• The sections that received the most attention were Cautions, Key Loan Terms (Ficus), and Summary (Pecan), which collectively received 31% of the comments. Most of you thought these sections were useful, but you also offered thoughtful suggestions about how to make them clearer and easier to understand. Both online and in the first round of one-on-one consumer testing, a lot of people thought that the “Ficus” Key Loan Terms section was easier to follow than the “Pecan” version. But others thought it was useful to have all the Cautions in one place as they are on the “Pecan” form. We’re going to try to do both: As you’ll see next week, we’ve revised these sections in an effort to combine the most helpful aspects of each design.
  • The second most talked-about part of the forms was the Projected Payments section, with 20% of comments. Many people found this section useful. For instance, one reader wrote that it “clearly states what I might be facing in the future.” However, many of you found the way we presented the information unclear, and you didn’t always agree with each other about where to put this section. Some were confused by seeing the payment information before the key loan terms; others liked it at the top because “at first glance, you can see if the closing amount and monthly payments are affordable.” We’ve used your comments to help us revise the layout.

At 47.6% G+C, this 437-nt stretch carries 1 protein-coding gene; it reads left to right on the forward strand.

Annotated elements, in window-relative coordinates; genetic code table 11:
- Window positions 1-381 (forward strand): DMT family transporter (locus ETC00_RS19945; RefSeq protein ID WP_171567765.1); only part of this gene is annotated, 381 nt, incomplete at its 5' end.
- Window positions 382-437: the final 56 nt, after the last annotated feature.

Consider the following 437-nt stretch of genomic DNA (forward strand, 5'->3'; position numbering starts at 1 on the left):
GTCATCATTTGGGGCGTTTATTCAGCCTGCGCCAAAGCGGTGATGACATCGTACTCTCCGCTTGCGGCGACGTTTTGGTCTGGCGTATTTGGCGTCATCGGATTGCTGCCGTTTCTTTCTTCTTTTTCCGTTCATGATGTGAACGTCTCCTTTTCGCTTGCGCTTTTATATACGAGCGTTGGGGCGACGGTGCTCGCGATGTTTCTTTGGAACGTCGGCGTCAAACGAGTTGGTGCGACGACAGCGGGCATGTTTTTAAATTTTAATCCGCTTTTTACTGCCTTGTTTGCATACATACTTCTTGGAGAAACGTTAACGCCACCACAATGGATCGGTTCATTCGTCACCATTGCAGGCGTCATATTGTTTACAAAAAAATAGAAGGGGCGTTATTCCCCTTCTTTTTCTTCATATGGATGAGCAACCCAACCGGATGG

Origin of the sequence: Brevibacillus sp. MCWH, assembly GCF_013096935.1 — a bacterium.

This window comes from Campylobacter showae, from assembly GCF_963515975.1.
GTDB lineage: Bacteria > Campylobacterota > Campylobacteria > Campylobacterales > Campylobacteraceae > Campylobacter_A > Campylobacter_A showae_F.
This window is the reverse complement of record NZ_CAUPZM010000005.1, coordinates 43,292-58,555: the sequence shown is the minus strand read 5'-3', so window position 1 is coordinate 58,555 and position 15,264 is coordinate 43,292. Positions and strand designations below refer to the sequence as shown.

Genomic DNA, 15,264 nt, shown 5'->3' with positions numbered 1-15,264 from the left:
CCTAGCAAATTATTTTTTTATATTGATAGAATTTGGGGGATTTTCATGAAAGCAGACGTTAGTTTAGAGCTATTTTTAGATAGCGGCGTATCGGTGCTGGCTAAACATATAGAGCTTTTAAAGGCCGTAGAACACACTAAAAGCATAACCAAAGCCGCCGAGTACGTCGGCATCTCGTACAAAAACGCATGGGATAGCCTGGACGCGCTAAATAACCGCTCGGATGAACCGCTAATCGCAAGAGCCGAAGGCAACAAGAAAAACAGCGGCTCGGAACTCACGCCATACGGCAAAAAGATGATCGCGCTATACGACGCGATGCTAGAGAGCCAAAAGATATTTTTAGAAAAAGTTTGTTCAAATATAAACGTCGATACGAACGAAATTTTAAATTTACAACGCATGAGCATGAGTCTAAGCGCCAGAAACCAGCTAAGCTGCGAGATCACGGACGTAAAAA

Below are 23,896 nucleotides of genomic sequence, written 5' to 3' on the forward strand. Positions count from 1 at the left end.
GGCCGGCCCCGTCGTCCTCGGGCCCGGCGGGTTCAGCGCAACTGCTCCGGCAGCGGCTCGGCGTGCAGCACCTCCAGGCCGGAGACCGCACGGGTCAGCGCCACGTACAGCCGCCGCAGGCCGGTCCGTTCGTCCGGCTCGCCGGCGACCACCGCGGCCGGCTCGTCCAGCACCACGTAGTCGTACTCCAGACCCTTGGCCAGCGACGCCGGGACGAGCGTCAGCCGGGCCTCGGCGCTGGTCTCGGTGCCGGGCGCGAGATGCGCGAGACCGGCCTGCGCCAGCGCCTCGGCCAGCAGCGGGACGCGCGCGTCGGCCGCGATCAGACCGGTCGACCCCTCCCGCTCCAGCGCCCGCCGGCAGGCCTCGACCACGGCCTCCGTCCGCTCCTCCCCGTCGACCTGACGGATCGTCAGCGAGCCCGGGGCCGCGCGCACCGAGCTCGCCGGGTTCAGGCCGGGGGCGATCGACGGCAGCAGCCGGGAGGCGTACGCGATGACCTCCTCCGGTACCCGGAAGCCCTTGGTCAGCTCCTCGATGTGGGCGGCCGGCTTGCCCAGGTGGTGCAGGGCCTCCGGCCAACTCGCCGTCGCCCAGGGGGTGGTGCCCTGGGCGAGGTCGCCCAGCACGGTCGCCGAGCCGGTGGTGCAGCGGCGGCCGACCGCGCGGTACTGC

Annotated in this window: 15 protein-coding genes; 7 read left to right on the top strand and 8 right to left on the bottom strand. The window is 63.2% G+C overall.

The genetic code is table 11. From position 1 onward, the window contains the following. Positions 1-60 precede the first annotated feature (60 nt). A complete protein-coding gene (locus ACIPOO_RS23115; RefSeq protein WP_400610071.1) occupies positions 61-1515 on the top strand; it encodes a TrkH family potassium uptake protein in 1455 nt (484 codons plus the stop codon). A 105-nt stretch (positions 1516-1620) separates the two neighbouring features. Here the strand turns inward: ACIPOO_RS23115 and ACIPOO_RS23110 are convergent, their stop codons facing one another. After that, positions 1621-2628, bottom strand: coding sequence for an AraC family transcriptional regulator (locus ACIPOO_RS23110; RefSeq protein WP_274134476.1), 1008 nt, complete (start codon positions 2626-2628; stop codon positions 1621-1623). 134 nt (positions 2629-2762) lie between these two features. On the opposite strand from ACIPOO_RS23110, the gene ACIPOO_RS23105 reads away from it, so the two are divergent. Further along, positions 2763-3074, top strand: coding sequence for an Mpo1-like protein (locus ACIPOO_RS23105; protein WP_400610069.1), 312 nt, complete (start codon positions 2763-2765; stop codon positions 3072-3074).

• The Comparisons section attracted a lot of interest (8% of comments), because it would be “helpful if shopping around for loans.” But on our first attempt, the language confused many of you and our in-person testing participants. We’ve used that feedback to simplify and clarify the section.

One last note: We were delighted to get so many constructive comments. We are still thinking about how best to implement many of the suggestions we received, so just because we did not address a particular feature in this round does not mean it won’t change in future rounds.